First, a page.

A Sea Cucumber is an oblong sea creature in the Holothuroidea class. Researchers recognize at least 1,700 different species. They place all of the various species in the taxonomic phylum Echinodermata. This means that their closest relatives include starfish and sea urchins. Read on to learn about the Sea Cucumber.
Description of the Sea Cucumber
This group contains a wide variety of different colors and sizes. However, most have a similar elongated body shape, similar to that of a rather lumpy cucumber. Most species measure anywhere between a few inches and a foot long. However, the largest species reaches length of up to 10 feet!
Interesting Facts About the Sea Cucumber
A wide variety of different species exist. Learn more about a few unique species, below.
- Tiger’s Tail – This species has one of the longest body lengths of any species. It often exceeds six feet in length. Its name comes from its multitude of stripes, which give it the appearance of a tiger’s tail.
- Pineapple Sea Cucumber – This Endangered species has multiple growths on the skin of its body. These growths, known as “teats,” have star-like shapes and cover the entire body. People in Asia often eat this species.
- Sandfish – Another Endangered species, this creature gets its name from the sandy coloration of its skin. People have eaten this species for many years, and this pressure has reduced populations significantly. For this reason, many hatcheries in Asia raise this species in tanks to restock wild populations.
- Giant California Sea Cucumber – This species has uniquely striking coloration, with red skin and orange growths. They prefer intertidal zones with rocky bottoms.
Habitat of the Sea Cucumber
These creatures live in a wide variety of different habitats. All but a select few live on the sea floor, though a handful of species can swim. A large number of species live in deep waters. In the deep sea, these creatures make up the bulk of living organisms. Many also live in shallow waters, including rocky intertidal zones.
Distribution of the Sea Cucumber
You can find these creatures in oceans virtually worldwide. Some species live across vast regions, while others occupy only a small area. They only live in saltwater habitats, and do not range into freshwater. Though they live in every ocean, the greatest species diversity occurs in the western Pacific Ocean.
Diet of the Sea Cucumber
Most of the various species scavenge for anything edible. They feed on detritus, or decaying matter, that drifts to the sea floor. Their mouths have rows of tentacles around them, which they use to sift through the sand in search of anything edible. They also use the tentacles to catch food as it drifts by.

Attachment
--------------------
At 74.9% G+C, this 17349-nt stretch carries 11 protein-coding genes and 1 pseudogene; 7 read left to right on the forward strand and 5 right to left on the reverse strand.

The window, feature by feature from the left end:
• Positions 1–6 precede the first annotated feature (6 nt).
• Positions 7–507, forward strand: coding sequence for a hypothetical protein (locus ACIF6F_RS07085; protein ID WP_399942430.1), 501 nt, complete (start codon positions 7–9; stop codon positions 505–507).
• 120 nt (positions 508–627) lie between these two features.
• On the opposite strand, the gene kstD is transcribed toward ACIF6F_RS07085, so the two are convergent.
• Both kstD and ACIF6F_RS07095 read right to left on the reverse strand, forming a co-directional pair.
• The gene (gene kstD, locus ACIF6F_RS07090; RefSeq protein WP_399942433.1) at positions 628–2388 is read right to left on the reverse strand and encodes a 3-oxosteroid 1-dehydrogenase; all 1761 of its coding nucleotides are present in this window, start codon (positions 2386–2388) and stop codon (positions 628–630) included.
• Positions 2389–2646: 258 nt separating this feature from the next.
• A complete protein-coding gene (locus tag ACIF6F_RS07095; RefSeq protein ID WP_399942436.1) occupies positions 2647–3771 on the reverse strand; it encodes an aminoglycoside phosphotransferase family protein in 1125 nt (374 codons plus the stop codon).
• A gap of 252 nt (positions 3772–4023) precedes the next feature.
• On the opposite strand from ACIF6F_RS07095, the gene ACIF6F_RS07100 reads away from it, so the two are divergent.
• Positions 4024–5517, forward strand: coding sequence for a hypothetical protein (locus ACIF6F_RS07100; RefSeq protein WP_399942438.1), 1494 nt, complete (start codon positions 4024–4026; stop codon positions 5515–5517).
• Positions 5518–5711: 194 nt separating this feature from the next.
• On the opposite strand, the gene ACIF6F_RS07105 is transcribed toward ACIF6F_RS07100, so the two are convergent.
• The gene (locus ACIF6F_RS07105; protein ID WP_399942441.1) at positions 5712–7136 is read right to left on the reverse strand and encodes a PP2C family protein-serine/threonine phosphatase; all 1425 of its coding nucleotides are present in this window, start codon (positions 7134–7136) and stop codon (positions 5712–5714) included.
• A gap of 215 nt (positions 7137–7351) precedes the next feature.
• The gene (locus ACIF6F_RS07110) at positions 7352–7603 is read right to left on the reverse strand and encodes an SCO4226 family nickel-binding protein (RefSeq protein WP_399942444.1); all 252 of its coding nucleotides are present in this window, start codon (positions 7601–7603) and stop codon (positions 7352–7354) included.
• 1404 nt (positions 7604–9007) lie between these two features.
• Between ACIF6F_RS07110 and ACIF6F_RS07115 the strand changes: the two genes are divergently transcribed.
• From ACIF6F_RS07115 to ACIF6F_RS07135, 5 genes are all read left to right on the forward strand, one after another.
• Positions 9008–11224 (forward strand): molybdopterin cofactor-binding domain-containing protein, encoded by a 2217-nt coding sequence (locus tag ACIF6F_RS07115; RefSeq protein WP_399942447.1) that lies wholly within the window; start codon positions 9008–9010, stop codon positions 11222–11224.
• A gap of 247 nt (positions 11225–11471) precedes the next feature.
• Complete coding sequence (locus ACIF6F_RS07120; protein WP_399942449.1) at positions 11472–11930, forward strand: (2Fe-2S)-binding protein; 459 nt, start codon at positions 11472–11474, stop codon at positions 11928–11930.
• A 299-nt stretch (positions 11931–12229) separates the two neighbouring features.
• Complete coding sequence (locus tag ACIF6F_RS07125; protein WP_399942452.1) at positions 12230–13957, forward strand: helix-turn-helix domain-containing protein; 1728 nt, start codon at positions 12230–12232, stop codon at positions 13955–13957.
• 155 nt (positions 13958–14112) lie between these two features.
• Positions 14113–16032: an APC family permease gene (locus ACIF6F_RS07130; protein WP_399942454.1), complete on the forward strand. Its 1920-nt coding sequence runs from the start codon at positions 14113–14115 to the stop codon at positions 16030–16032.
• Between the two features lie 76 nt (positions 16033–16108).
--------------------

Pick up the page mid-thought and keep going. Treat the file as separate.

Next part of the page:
Sea Cucumber and Human Interaction
People do not interact with the vast majority of species. However, humans do catch and eat a number of different Holothuroids. People, particularly in Asia, have been eating these creatures for thousands of years. Some also dry them and use them for medicinal purposes, the effectivity of which has yet to be fully determined.
Humans have not domesticated these creatures.
Does the Sea Cucumber Make a Good Pet
No, you wouldn’t want a Sea Cucumber as a pet. Some people keep them in saltwater aquariums, but their maintenance and upkeep is quite time consuming and expensive.
Sea Cucumber Care
People in some regions raise these creatures in aquaculture tanks. Some aquariums also keep them, particularly for use in touch tanks. They house them in saltwater aquariums with parameters close to their natural habitat, including salinity, depth, pH, temperature, and more.
Behavior of the Sea Cucumber
One of the more popularly known behaviors of this creature is its ability to expel its insides from its anus in self-defense. In reality, these sticky strings, known as Cuvierian tubules, are not the cucumber simply spitting all its “guts” out, but a specialized defensive system. The tubes grow back in a week or two.
Reproduction of the Sea Cucumber
Though reproductive rates and habits vary by species, most reproduction occurs via spawning. The cucumber releases its eggs and sperm into the water at a given time, usually determined by light or temperature. A handful of species carry the fertilized eggs within their bodies to give “live” birth.